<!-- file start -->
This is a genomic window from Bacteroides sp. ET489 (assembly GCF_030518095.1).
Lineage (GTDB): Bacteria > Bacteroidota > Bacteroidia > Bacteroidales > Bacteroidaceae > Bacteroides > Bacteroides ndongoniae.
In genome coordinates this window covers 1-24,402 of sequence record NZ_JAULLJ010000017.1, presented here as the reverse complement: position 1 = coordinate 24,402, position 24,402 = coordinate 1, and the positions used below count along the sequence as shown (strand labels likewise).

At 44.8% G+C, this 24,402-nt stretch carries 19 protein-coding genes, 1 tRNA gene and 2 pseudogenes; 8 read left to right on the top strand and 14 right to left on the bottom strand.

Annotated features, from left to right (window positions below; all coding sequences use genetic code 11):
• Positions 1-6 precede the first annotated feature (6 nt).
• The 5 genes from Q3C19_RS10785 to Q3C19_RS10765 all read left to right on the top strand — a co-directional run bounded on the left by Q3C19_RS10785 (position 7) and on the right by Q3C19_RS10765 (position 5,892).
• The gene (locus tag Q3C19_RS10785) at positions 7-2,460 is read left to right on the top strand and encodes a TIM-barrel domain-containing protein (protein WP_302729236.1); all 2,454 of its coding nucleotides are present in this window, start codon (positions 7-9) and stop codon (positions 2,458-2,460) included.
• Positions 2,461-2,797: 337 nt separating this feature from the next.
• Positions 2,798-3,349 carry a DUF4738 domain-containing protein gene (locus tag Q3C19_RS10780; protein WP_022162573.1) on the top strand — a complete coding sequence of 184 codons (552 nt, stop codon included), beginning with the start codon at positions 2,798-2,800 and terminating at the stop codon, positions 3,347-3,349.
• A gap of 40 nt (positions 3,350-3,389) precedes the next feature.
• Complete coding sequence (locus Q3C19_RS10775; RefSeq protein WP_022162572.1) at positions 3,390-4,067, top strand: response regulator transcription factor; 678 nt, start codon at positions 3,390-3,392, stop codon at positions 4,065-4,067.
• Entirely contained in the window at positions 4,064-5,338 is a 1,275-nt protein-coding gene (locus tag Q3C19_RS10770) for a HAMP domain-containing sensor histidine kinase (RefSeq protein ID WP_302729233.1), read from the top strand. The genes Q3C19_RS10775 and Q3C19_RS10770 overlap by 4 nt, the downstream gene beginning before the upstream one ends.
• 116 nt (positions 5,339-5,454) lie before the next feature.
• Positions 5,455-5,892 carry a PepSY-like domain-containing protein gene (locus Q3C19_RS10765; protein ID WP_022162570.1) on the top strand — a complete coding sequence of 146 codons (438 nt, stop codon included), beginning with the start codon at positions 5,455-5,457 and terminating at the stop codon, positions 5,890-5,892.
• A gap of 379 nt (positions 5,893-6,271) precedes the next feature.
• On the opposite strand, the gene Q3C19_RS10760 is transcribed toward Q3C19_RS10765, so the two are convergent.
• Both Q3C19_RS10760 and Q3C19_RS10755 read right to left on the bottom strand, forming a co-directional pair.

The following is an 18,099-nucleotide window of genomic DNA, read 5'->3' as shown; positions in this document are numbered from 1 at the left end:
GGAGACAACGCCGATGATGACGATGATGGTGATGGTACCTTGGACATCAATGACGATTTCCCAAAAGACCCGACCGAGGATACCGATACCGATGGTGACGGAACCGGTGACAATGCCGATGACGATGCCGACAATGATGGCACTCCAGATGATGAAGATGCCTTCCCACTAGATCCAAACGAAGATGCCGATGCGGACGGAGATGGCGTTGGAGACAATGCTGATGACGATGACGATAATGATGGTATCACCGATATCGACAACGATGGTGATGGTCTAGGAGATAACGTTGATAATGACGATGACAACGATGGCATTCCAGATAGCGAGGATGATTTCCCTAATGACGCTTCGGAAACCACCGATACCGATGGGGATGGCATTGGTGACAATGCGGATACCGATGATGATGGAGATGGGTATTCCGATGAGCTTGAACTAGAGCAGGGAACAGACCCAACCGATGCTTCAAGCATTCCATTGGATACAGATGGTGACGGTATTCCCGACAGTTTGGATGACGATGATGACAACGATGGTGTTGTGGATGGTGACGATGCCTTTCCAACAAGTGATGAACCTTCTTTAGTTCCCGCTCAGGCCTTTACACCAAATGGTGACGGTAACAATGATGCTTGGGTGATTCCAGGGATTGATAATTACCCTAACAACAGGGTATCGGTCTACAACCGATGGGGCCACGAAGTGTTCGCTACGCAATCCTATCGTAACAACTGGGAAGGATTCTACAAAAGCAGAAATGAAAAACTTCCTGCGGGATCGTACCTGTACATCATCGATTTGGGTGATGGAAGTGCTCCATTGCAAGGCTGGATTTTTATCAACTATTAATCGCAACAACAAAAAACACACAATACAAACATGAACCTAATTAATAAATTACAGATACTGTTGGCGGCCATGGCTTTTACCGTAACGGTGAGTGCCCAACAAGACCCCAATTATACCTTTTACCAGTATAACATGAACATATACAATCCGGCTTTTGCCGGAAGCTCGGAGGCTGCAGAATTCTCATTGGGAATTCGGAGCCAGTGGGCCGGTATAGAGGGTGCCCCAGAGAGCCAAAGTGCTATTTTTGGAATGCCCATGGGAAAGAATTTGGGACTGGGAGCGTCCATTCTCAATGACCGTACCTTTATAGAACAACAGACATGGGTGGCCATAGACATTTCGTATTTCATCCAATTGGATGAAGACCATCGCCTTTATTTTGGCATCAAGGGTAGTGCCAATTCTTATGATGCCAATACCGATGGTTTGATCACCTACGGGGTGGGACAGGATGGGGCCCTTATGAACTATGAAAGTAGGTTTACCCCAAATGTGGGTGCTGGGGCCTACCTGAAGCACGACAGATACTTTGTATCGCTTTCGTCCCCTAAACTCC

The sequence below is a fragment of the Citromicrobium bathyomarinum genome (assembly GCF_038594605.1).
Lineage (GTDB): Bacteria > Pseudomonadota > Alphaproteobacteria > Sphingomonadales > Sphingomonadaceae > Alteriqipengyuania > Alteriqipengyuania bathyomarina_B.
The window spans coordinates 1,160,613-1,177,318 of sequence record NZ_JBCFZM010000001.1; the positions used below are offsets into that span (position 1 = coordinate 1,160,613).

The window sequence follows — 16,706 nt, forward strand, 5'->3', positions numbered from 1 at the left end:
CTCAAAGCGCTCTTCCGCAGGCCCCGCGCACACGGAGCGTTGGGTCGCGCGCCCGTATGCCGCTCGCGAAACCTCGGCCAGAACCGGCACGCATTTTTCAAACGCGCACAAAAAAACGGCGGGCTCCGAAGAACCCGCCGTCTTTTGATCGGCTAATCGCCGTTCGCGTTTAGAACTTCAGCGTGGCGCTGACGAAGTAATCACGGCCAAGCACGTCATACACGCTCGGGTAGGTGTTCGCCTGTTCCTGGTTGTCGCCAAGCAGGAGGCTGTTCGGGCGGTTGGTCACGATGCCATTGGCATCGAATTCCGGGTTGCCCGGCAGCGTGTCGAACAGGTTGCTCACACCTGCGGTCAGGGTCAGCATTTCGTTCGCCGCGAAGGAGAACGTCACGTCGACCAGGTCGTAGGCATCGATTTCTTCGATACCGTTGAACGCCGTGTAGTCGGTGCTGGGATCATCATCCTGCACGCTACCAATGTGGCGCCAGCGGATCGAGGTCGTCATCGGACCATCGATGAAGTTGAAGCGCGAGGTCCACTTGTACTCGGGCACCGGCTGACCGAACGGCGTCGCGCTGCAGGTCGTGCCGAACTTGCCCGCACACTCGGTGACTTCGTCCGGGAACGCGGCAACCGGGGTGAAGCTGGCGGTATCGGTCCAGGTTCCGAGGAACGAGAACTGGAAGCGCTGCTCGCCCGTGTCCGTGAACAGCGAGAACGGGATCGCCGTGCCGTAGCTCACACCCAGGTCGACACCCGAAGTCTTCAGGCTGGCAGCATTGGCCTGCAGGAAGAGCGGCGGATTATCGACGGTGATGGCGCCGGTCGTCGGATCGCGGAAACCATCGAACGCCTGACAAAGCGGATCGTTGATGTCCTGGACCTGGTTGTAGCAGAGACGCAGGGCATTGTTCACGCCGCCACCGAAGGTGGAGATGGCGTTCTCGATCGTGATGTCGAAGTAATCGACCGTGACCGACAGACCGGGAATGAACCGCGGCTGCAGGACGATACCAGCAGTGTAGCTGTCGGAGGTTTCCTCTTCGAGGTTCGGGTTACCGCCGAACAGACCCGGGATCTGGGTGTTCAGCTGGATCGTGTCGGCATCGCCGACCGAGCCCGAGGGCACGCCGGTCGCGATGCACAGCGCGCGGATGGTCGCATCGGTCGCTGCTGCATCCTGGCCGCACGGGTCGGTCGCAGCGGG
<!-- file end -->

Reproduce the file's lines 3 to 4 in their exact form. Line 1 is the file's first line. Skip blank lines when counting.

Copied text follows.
In genome coordinates this window covers 1-24,402 of sequence record NZ_JAULLJ010000017.1, presented here as the reverse complement: position 1 = coordinate 24,402, position 24,402 = coordinate 1, and the positions used below count along the sequence as shown (strand labels likewise).

At 44.8% G+C, this 24,402-nt stretch carries 19 protein-coding genes, 1 tRNA gene and 2 pseudogenes; 8 read left to right on the top strand and 14 right to left on the bottom strand.